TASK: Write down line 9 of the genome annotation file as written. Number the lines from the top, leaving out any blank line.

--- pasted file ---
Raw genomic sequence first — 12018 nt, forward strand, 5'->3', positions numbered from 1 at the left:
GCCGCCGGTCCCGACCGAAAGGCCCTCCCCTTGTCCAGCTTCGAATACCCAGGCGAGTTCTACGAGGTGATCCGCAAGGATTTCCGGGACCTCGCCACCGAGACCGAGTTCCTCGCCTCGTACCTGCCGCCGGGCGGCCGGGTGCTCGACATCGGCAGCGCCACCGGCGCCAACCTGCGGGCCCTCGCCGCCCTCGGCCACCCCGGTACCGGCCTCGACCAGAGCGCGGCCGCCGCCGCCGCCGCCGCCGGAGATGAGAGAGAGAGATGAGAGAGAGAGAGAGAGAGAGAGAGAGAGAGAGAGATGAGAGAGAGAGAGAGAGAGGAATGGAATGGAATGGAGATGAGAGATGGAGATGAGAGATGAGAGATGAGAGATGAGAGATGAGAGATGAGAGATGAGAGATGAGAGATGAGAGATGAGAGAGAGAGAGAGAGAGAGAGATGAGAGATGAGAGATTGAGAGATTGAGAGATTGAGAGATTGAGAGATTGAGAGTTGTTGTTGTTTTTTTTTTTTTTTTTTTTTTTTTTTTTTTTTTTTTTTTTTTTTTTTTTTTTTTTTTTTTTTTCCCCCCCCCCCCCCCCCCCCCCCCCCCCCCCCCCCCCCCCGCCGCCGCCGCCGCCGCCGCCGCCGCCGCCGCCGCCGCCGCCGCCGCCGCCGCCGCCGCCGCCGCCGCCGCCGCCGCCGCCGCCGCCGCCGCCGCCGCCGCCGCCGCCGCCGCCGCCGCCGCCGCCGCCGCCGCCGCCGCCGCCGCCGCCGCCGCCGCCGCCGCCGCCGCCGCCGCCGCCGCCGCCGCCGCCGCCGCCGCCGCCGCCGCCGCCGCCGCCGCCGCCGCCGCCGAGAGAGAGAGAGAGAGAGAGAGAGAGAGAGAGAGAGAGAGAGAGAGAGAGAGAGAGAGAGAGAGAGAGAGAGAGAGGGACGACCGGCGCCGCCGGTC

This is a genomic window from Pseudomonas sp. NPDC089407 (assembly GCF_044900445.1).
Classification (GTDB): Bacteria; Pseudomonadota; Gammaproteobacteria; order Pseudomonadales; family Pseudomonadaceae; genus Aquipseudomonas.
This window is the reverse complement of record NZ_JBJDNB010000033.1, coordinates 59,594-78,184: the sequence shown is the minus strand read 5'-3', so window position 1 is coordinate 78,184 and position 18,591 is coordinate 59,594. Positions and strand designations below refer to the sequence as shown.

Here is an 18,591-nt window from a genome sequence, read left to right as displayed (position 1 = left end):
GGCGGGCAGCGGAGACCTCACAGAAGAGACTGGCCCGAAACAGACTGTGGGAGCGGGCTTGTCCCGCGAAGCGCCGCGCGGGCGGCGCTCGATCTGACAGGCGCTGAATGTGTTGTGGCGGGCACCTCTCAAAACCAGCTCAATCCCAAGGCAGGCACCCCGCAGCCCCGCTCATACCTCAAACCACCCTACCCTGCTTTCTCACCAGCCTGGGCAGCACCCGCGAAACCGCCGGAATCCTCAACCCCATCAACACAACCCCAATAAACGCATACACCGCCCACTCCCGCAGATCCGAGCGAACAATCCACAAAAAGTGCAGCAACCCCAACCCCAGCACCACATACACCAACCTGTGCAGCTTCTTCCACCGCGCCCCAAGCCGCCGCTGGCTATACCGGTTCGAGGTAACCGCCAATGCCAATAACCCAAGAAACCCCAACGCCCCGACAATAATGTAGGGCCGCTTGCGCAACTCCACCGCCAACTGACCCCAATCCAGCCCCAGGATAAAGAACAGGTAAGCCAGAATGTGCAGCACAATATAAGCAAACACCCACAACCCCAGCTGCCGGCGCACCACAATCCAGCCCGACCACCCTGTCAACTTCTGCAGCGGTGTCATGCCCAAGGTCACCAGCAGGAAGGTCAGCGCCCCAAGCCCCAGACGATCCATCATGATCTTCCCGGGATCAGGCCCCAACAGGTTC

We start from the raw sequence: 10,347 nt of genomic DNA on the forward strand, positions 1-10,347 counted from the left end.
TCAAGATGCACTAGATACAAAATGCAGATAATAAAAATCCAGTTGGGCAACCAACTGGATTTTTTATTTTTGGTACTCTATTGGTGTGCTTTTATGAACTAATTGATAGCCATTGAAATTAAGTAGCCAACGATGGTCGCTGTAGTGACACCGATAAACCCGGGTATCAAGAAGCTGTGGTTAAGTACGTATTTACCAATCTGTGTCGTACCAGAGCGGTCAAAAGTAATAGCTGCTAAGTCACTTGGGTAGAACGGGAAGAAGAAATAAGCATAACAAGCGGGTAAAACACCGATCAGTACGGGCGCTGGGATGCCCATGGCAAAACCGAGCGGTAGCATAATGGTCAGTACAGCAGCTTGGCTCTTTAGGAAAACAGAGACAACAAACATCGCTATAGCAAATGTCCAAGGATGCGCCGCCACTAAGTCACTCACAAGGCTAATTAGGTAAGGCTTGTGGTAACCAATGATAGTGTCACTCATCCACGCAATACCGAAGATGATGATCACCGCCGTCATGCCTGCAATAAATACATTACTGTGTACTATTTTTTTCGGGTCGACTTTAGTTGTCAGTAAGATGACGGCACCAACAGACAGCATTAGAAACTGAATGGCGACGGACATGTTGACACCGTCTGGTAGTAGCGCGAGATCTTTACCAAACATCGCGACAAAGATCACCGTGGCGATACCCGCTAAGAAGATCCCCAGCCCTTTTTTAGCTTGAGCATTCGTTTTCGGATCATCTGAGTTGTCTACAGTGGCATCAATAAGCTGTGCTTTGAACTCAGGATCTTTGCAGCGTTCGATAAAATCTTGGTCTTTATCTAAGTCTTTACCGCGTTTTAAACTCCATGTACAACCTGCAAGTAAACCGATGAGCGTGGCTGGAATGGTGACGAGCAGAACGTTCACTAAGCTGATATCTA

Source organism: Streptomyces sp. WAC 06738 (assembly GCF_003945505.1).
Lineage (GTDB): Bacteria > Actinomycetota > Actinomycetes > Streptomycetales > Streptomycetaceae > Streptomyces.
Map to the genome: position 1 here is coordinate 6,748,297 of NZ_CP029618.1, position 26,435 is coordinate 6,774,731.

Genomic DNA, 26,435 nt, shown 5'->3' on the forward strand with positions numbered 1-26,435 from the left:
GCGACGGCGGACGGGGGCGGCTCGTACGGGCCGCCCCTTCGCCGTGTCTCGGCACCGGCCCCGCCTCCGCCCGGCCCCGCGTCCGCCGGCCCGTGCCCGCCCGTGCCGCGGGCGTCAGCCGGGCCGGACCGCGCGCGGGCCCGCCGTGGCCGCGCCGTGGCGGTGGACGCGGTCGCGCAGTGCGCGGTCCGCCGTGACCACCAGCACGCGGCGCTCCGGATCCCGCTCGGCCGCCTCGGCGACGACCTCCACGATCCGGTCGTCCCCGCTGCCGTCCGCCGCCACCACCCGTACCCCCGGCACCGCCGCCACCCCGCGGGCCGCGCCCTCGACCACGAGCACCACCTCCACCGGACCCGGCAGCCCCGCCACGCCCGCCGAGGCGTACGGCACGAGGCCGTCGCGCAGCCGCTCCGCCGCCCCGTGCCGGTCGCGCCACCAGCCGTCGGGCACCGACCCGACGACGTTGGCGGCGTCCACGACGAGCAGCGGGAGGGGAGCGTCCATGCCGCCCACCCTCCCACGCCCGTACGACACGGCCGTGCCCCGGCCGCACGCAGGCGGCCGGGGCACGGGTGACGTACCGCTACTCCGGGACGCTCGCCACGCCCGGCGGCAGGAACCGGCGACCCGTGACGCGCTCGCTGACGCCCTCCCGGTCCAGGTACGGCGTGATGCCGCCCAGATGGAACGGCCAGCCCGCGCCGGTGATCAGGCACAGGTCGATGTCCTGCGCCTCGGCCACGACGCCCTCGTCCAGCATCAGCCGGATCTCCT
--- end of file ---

TCAAGATGCACTAGATACAAAATGCAGATAATAAAAATCCAGTTGGGCAACCAACTGGATTTTTTATTTTTGGTACTCTATTGGTGTGCTTTTATGAACTAATTGATAGCCATTGAAATTAAGTAGCCAACGATGGTCGCTGTAGTGACACCGATAAACCCGGGTATCAAGAAGCTGTGGTTAAGTACGTATTTACCAATCTGTGTCGTACCAGAGCGGTCAAAAGTAATAGCTGCTAAGTCACTTGGGTAGAACGGGAAGAAGAAATAAGCATAACAAGCGGGTAAAACACCGATCAGTACGGGCGCTGGGATGCCCATGGCAAAACCGAGCGGTAGCATAATGGTCAGTACAGCAGCTTGGCTCTTTAGGAAAACAGAGACAACAAACATCGCTATAGCAAATGTCCAAGGATGCGCCGCCACTAAGTCACTCACAAGGCTAATTAGGTAAGGCTTGTGGTAACCAATGATAGTGTCACTCATCCACGCAATACCGAAGATGATGATCACCGCCGTCATGCCTGCAATAAATACATTACTGTGTACTATTTTTTTCGGGTCGACTTTAGTTGTCAGTAAGATGACGGCACCAACAGACAGCATTAGAAACTGAATGGCGACGGACATGTTGACACCGTCTGGTAGTAGCGCGAGATCTTTACCAAACATCGCGACAAAGATCACCGTGGCGATACCCGCTAAGAAGATCCCCAGCCCTTTTTTAGCTTGAGCATTCGTTTTCGGATCATCTGAGTTGTCTACAGTGGCATCAATAAGCTGTGCTTTGAACTCAGGATCTTTGCAGCGTTCGATAAAATCTTGGTCTTTATCTAAGTCTTTACCGCGTTTTAAACTCCATGTACAACCTGCAAGTAAACCGATGAGCGTGGCTGGAATGGTGACGAGCAGAACGTTCACTAAGCTGATATCTA